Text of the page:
In Part I of this blog, I told you something you probably already know if you are raising a baby or child with reflux—the financial burdens can be great. In fact, the financial aspect of having a baby with reflux had such a big impact on our family, we dedicated an entire chapter in our book, Making Life Better for a Child with Acid Reflux, to “money matters.”
After understanding the potential costs of reflux (Part I) the next logical step is to look at the affordability of caregiving for your family. This information is in no way meant to scare you, but rather to help you plan as much as possible, and seek financial assistance if it is needed.
Affordability is sometimes defined as expenditures (what you are paying) relative to your ability to pay. With that written, one of the questions I am trying to help you answer is this: when do the costs of taking care of a family member with a chronic illness, like reflux, become financially catastrophic for your family?
For your particular family, the answer to this question is going to depend on the severity of your baby or child’s reflux, and your present financial resources. In general, there are some rules of thumb to consider.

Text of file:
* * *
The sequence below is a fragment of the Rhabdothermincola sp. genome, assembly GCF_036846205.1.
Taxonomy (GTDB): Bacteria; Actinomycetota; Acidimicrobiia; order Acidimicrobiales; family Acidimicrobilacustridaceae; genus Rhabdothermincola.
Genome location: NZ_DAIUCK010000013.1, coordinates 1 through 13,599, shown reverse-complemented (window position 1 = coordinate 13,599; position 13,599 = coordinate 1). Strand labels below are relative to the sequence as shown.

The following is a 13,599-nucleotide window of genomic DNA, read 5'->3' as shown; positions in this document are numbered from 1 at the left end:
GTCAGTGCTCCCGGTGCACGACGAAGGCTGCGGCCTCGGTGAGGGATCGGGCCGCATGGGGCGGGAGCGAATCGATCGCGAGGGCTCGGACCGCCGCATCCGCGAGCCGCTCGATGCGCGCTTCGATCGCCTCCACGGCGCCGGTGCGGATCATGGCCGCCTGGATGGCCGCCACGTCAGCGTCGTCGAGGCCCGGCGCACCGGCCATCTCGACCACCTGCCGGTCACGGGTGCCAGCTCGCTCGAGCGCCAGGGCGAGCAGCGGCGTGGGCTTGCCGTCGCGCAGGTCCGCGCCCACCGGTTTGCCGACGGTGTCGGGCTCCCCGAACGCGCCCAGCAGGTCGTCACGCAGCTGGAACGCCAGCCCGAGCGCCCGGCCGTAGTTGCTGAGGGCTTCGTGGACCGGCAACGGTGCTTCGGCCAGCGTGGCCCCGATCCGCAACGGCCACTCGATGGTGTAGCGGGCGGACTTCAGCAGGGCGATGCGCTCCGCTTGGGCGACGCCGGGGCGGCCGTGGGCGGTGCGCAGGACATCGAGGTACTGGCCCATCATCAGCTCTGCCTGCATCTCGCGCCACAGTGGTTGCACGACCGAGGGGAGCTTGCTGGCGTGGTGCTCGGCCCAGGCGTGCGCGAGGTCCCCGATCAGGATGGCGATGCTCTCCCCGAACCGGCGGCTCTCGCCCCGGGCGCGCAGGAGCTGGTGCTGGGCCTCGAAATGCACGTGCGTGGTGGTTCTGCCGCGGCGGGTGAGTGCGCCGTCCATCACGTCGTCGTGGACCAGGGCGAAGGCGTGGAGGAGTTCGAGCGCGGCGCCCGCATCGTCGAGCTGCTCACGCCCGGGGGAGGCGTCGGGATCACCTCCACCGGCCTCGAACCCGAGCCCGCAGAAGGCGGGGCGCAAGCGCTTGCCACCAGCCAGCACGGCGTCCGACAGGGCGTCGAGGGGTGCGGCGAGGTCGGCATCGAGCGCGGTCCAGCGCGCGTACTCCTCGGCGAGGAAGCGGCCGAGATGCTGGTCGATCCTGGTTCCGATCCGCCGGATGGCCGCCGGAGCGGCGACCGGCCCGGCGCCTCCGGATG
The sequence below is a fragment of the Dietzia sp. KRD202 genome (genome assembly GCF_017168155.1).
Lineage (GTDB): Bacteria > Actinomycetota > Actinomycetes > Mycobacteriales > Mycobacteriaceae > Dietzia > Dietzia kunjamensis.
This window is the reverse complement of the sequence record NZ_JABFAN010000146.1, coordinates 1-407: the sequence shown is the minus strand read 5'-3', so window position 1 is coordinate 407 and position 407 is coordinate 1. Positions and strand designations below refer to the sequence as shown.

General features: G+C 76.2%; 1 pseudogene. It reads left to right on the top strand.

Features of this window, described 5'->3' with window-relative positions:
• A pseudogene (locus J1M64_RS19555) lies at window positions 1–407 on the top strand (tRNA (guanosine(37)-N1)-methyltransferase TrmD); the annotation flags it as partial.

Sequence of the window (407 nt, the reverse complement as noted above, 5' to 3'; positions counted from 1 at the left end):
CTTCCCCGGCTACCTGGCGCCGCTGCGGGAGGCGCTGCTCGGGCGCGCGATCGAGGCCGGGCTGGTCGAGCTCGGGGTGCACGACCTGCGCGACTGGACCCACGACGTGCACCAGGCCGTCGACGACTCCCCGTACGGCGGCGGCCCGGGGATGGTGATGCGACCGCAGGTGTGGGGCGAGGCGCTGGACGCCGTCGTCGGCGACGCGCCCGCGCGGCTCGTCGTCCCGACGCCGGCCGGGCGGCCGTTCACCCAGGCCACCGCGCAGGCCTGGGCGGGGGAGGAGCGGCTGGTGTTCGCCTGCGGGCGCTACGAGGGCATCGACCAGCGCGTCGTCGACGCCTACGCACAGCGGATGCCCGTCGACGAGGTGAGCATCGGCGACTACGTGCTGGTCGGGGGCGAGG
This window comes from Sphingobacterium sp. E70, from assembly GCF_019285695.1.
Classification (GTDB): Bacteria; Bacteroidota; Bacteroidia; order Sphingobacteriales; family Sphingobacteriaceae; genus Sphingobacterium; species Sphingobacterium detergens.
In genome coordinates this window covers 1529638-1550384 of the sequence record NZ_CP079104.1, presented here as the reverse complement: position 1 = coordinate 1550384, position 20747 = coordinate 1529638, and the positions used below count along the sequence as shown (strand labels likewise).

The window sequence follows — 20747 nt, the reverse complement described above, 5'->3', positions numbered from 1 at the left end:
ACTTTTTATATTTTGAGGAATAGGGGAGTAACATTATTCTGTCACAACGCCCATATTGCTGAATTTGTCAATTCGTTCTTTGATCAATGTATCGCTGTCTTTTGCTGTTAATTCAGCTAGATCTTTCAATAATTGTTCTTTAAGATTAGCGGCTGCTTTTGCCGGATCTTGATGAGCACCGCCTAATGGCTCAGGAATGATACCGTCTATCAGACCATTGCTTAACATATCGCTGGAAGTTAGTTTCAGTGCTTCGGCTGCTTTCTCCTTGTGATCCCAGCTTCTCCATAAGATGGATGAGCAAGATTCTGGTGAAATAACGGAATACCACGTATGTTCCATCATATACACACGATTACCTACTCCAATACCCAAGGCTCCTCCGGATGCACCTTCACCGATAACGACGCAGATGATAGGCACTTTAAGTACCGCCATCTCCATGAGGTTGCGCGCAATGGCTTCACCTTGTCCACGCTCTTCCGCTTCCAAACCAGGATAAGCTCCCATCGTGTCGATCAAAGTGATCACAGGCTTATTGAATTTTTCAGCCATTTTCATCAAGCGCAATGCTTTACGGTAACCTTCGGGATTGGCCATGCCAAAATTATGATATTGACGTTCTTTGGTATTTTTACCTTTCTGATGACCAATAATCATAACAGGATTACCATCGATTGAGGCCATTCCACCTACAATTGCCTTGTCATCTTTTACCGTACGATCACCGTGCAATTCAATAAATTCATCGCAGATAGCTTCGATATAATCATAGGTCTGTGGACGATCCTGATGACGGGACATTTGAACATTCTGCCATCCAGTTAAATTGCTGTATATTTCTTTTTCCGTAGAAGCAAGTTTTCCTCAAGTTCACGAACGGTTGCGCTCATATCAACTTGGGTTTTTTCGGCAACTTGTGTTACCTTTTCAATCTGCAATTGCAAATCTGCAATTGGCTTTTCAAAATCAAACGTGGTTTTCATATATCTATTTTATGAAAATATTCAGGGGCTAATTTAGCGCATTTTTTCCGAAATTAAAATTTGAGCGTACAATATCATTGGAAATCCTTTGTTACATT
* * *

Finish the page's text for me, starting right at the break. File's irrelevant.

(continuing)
There are actually researchers out there who are trying to figure out when the cost of caring for a family member with a chronic illness is financially catastrophic, and they have come up with at least two streams of thought. First, some researchers use a ratio of out-of-pocket expenses to family income. Based on their research, these researchers say that if the family is spending between 10 to 20 percent of their income on out-of-pocket medical expenses, then the family has reached the catastrophic threshold. Second, other experts in this area say medical care becomes financially catastrophic when the costs of the care endangers the family’s ability to maintain its customary standard of living.
Both the cost and affordability of caregiving must be understood in order to avoid a catastrophic situation. The rules-of-thumb above can be starting places for you and your family in your financial discussions. The most important point to remember is that taking care of a family member with a chronic illness can be serious financial business.
In the next part of this blog, I will recommend some ideas that may decrease your costs and increase your resources.
Published On: November 27, 2006